There are a few tricks to making passwords that will at least slow down cybercriminals – buying you time to reset your accounts if a list of encrypted passwords leak in a data breach.
Micro-blogging site Tumblr has warned users that passwords can be “sniffed” from its iPhone and iPad apps – and issued a “very important” security update for both apps.
What needs to happen before the President of the United States can stand before the American people and assure them that a comprehensive and good faith effort has been made to stop cyber attacks disrupting the delivery of essential goods and services? The NIST workshops are seeking answers to that question.
A Texas restaurant chain is suing one of its suppliers over a point-of-sale system which allowed hackers to steal customer data – claiming that card-processing giant Micros Systems supplied units which failed to meet security guidelines.
A $250 signal-boosting device for cellphone users can be hacked, two researchers claim – offering total access to phone calls, internet use and text messages on devices connected to the “femtocell”.
Browser security warnings can work to protect users from phishing and malware sites – but “warning fatigue” means important alerts over site security can be conmpletely ignored.
A new biometrics system could “read” blood vessels under the skin using thermal imaging cameras – a system which its inventors claim would be “almost impossible to spoof.”
Cyber risk has shot up in importance for company CEOs and senior executives, according to an Ipsos survey for Lloyds Risk Index 2013.
A Kremlin security agency has ordered $15,000 of electric typewriters – sparking international gossip about a return to “old school” security measures.
Facebook’s Graph Search is quietly rolling out to U.S. users this week – a powerful new tool which can reveal information people might have forgotten they ever “shared”. Our tips will help keep private information safe.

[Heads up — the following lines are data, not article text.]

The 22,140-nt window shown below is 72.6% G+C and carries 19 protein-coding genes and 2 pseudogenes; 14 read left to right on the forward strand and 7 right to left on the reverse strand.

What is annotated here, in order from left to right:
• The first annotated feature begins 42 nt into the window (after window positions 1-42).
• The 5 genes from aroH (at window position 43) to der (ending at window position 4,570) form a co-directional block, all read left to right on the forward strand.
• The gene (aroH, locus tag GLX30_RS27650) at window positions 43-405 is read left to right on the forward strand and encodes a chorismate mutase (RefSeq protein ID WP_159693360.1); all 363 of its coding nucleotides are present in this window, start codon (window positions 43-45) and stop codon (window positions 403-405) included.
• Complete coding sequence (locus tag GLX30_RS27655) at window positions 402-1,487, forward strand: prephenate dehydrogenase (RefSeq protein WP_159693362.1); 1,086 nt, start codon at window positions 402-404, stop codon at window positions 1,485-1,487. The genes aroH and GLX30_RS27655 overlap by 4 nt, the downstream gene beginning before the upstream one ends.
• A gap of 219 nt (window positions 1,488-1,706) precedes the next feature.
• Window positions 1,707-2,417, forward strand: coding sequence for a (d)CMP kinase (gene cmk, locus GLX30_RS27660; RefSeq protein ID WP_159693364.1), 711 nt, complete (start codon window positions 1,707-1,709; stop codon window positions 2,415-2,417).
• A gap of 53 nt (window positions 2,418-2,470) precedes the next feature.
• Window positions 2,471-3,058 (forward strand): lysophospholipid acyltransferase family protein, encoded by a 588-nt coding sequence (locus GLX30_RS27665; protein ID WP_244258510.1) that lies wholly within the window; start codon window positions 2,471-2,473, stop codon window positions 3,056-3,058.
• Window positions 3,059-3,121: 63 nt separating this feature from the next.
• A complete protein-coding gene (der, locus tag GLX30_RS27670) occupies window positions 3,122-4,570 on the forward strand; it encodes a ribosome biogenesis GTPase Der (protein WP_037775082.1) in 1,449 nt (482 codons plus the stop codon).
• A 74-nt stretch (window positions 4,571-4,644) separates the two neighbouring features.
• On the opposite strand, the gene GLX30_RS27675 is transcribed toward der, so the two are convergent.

Governments around the world are recruiting “cyber-mercenaries” – groups of skilled cyber professionals who target institutions such as banks and energy companies, British politicians have warned.
“Bug bounties” paid out for finding and reporting bugs and vulnerabilities are a cheap and effective way for companies to bolster their security, an independent study by UC Berkeley researchers has found.
A U.S. Government department threw away IT components including printers, computer mice and keyboards in an effort to root out a “sophisticated” and “persistent” malware threat – which did not exist.
My colleagues at ESET Ireland, report that an all-too-familiar scam is currently hitting Irish mailboxes. I’ve talked about it at some length here previously – for instance here and here – but here’s a quick summary. Someone, apparently someone you know (a friend or a family member) contacts you to tell you that they’ve been
In the ongoing effort to protect cyber aspects of America’s critical infrastructure, the third NIST Cybersecurity Framework workshop is being hosted July 10-12, 2013 by the University of California, San Diego, and the National Health Information Sharing and Analysis Center.
I made a comment recently that was subsequently quoted in a recent ESET blog – Android “master key” leaves 900 million devices vulnerable, researchers claim – and it appears that comment may have confused one or two people. What I actually said was this: “Security based on application whitelisting relies on an accurate identification of
The threat of cyber attack loomed over the opening ceremony for the London Olympics last year, officials have revealed.
A sustained brute force cyber attack battered Nintendo’s defences for a month this summer – and allowed cybercriminals access to private data such as names, addresses and phone numbers for up to 24,000 accounts.
Investment research firm Morningstar says that personal information including credit card numbers for clients, email addresses and passwords may have been compromised during an intrusion into its systems in April 2012.